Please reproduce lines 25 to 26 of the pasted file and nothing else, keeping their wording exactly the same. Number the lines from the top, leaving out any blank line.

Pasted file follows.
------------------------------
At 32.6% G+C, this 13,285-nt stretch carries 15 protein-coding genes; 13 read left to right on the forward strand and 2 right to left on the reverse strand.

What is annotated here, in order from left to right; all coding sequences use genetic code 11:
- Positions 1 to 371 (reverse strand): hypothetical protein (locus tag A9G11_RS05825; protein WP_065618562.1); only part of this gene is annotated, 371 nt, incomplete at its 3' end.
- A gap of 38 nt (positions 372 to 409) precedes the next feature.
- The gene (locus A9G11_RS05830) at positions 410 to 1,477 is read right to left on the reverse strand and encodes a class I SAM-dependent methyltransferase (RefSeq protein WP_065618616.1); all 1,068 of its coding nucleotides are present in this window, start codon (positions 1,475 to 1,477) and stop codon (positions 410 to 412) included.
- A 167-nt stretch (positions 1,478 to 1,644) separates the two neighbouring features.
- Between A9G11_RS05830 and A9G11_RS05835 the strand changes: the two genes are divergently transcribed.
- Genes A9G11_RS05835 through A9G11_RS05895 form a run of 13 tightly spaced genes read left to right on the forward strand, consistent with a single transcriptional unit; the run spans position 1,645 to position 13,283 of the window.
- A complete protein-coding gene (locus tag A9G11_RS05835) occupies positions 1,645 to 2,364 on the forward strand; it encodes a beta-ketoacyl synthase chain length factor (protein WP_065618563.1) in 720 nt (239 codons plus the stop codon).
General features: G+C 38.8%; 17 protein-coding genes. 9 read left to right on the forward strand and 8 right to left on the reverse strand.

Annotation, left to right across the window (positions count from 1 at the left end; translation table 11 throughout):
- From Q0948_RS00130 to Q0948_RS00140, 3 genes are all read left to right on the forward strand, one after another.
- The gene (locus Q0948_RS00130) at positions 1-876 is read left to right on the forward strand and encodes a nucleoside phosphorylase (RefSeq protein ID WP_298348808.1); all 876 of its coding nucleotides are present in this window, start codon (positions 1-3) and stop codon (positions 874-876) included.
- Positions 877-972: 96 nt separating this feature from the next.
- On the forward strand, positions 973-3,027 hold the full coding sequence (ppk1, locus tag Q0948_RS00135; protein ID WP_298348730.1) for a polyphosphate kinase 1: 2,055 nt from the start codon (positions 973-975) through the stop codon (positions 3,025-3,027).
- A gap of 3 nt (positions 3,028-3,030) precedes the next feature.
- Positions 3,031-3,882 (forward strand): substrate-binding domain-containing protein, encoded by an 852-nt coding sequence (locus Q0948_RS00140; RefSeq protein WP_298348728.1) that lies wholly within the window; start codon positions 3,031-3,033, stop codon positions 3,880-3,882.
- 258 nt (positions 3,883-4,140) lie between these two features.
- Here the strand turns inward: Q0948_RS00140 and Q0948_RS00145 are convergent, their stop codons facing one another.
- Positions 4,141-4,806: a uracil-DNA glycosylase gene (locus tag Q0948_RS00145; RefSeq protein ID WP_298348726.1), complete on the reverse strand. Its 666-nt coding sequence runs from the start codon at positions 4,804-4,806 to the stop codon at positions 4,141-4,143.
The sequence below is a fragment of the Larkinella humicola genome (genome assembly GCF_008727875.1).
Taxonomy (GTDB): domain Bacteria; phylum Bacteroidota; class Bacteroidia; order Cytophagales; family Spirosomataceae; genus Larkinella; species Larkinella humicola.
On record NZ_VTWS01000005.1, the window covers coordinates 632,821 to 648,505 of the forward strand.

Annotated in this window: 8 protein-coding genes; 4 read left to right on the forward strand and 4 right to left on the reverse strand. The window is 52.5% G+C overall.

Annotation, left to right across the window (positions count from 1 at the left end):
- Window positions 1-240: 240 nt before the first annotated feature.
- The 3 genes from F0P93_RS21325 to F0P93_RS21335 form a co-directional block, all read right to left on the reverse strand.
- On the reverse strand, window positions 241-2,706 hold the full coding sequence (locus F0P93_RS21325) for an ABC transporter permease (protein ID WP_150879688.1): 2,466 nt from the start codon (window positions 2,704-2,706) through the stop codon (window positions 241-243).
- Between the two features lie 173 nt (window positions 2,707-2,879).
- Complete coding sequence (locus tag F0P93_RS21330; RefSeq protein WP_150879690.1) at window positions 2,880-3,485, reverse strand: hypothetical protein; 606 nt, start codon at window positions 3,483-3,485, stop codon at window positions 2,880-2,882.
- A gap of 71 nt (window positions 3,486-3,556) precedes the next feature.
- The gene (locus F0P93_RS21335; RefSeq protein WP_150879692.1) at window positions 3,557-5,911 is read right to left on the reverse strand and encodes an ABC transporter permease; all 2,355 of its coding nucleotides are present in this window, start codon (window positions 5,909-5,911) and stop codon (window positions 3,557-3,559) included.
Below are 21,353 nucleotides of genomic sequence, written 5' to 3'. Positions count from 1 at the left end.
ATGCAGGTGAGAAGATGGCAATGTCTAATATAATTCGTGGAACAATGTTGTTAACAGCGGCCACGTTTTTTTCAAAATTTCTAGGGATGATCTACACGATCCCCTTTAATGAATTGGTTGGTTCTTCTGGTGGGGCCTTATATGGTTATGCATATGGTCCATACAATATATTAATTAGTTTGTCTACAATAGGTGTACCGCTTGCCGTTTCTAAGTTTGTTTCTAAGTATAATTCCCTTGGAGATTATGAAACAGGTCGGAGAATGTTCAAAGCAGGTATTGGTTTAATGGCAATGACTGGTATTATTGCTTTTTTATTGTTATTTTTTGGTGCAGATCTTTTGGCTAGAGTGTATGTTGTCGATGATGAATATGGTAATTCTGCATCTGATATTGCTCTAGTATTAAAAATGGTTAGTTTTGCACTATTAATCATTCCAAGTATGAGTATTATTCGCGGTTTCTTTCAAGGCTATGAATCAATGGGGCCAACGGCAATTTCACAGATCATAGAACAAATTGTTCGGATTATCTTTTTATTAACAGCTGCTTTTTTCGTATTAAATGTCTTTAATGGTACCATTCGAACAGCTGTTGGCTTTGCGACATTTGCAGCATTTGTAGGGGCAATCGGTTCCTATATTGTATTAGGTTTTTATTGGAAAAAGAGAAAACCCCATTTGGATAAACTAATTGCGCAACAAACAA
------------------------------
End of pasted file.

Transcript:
Annotation, left to right across the window (positions count from 1 at the left end):
- Window positions 1-240: 240 nt before the first annotated feature.